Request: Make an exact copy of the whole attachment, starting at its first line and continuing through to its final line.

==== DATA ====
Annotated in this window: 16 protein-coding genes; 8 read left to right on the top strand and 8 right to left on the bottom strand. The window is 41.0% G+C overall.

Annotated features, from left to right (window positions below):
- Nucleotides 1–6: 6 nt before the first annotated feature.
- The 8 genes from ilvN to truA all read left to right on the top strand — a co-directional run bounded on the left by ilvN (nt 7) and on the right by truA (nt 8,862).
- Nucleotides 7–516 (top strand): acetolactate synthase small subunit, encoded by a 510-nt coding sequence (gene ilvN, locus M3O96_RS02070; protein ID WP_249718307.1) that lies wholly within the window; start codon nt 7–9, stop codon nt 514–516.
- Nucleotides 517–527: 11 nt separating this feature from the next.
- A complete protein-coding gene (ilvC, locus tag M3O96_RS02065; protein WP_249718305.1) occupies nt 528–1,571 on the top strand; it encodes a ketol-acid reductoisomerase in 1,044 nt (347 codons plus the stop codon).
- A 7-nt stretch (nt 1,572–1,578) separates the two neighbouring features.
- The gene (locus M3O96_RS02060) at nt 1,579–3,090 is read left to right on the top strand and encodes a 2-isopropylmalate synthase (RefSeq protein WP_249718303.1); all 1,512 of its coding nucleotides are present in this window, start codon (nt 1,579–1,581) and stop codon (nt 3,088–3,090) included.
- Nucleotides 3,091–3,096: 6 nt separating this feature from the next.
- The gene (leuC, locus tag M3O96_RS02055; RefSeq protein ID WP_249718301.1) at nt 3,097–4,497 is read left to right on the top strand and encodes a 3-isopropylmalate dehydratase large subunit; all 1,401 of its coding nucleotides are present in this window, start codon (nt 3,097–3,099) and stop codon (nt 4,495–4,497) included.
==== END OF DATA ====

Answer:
Annotated in this window: 16 protein-coding genes; 8 read left to right on the top strand and 8 right to left on the bottom strand. The window is 41.0% G+C overall.

Annotated features, from left to right (window positions below):
- Nucleotides 1–6: 6 nt before the first annotated feature.
- The 8 genes from ilvN to truA all read left to right on the top strand — a co-directional run bounded on the left by ilvN (nt 7) and on the right by truA (nt 8,862).
- Nucleotides 7–516 (top strand): acetolactate synthase small subunit, encoded by a 510-nt coding sequence (gene ilvN, locus M3O96_RS02070; protein ID WP_249718307.1) that lies wholly within the window; start codon nt 7–9, stop codon nt 514–516.
- Nucleotides 517–527: 11 nt separating this feature from the next.
- A complete protein-coding gene (ilvC, locus tag M3O96_RS02065; protein WP_249718305.1) occupies nt 528–1,571 on the top strand; it encodes a ketol-acid reductoisomerase in 1,044 nt (347 codons plus the stop codon).
- A 7-nt stretch (nt 1,572–1,578) separates the two neighbouring features.
- The gene (locus M3O96_RS02060) at nt 1,579–3,090 is read left to right on the top strand and encodes a 2-isopropylmalate synthase (RefSeq protein WP_249718303.1); all 1,512 of its coding nucleotides are present in this window, start codon (nt 1,579–1,581) and stop codon (nt 3,088–3,090) included.
- Nucleotides 3,091–3,096: 6 nt separating this feature from the next.
- The gene (leuC, locus tag M3O96_RS02055; RefSeq protein ID WP_249718301.1) at nt 3,097–4,497 is read left to right on the top strand and encodes a 3-isopropylmalate dehydratase large subunit; all 1,401 of its coding nucleotides are present in this window, start codon (nt 3,097–3,099) and stop codon (nt 4,495–4,497) included.